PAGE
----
Alibaba headquarters in Hangzhou, China, on Wednesday, November 10, 2021.
Kelay Shane | Bloomberg | Getty Images
Ali Baba Hong Kong-listed shares closed more than 11% on Tuesday after the Chinese e-commerce giant said it would increase the size of its share buyback program from $15 billion to $25 billion.
The company said the stock buyback plan will be in place for two years, through March 2024.
Ali Baba He repurchased about 56.2 million American Depositary Shares (ADRs), worth about $9.2 billion, under a previously announced buyback program. ADRs are incorporated in the United States and act as agents for foreign companies.
The Hangzhou-based e-commerce giant is looking to boost investor confidence as its shares have lost nearly two-thirds of their value since hitting an all-time high in October 2020.
“Alibaba’s share price does not fairly reflect the value of the company in light of our aggressive financial and expansion plans,” Toby Xu, the company’s deputy chief financial officer, said in a statement.
Alibaba has encountered a number of issues including Macroeconomic headwinds And continued regulatory tightening from the Chinese government, which prompted the authorities to slap the company with A $2.8 billion antitrust fine last year.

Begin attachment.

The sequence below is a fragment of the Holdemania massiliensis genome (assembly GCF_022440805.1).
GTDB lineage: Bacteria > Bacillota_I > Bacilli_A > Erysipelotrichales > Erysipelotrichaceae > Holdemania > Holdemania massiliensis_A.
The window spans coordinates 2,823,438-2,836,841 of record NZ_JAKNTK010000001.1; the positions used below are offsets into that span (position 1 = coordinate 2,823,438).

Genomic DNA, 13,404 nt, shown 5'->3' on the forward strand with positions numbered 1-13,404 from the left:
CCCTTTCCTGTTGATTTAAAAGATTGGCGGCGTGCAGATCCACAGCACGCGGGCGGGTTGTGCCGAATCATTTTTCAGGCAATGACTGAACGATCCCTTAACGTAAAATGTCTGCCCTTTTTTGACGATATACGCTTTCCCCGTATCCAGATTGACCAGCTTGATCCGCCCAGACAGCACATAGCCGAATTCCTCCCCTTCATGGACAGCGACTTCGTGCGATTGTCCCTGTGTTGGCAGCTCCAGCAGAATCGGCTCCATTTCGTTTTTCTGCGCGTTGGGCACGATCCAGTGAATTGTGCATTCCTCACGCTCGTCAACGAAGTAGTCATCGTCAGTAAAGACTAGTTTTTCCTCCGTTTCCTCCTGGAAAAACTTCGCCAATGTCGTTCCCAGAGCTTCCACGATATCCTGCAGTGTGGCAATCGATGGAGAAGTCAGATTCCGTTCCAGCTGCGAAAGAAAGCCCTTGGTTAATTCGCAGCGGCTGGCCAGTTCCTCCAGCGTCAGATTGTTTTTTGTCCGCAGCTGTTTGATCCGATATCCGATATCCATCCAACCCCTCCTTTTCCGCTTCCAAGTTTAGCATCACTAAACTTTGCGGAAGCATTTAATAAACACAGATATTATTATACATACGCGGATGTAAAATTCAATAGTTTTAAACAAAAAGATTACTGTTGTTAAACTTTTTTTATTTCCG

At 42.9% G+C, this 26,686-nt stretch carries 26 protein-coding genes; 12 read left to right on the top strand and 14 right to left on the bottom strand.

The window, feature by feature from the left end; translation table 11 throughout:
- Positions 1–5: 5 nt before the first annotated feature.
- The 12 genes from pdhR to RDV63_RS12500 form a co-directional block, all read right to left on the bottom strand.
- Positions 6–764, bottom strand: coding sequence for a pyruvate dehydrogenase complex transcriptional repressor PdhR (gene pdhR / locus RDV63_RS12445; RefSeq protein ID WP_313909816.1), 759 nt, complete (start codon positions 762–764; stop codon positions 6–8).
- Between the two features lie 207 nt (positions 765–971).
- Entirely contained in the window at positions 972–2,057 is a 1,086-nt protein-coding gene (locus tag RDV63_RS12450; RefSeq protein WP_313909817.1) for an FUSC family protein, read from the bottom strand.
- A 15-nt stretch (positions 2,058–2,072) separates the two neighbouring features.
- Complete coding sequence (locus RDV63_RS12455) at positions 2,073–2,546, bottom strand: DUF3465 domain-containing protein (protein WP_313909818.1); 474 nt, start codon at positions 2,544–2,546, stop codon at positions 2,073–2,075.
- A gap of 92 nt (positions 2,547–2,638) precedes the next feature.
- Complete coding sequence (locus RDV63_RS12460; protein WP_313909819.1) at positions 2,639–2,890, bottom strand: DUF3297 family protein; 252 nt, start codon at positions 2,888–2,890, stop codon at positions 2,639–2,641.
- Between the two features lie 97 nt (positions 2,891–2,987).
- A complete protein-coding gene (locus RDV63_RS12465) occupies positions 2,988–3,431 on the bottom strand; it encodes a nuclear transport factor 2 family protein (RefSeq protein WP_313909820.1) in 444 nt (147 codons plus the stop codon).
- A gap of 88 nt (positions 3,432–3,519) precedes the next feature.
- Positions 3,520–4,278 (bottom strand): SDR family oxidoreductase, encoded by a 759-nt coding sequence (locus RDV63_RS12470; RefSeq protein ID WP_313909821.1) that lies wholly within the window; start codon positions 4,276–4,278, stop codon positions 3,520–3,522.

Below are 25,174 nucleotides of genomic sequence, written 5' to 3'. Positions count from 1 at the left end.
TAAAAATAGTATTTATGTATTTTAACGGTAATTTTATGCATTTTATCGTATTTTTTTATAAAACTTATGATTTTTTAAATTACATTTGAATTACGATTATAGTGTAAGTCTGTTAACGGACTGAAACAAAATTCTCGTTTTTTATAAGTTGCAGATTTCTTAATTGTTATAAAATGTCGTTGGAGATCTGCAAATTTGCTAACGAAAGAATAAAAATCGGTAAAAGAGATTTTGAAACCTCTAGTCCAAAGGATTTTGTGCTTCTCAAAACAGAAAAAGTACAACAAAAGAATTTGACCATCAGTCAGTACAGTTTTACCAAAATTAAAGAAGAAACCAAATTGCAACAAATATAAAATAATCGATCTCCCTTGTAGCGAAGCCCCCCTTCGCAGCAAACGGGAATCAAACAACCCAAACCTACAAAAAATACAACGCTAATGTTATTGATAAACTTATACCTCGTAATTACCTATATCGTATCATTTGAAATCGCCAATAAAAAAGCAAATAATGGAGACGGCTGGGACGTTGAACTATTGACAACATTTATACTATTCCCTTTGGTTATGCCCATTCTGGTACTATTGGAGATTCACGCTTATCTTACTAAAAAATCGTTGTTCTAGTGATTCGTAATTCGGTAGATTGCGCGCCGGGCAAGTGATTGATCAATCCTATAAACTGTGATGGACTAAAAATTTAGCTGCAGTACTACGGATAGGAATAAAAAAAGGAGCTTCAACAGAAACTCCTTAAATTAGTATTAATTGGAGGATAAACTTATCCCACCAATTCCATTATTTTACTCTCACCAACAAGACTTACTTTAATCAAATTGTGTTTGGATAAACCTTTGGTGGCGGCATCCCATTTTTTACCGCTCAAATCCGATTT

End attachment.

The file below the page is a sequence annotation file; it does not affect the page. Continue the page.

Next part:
China has introduced sweeping new rules across the tech industry, often without warning, over the past 14 months. These moves have shaken investor confidence and removed billions of dollars from the country’s publicly-listed giants.
On Tuesday, Alibaba also appointed Weijian Shan, chief executive of Hong Kong-based investment group PAG, to its board of directors as an independent director, effective March 31. Chan will serve on the Board’s Audit Committee. He will replace Börje Ekholm, CEO of the telecom equipment giant Ericssonwho will retire from Alibaba’s board of directors.
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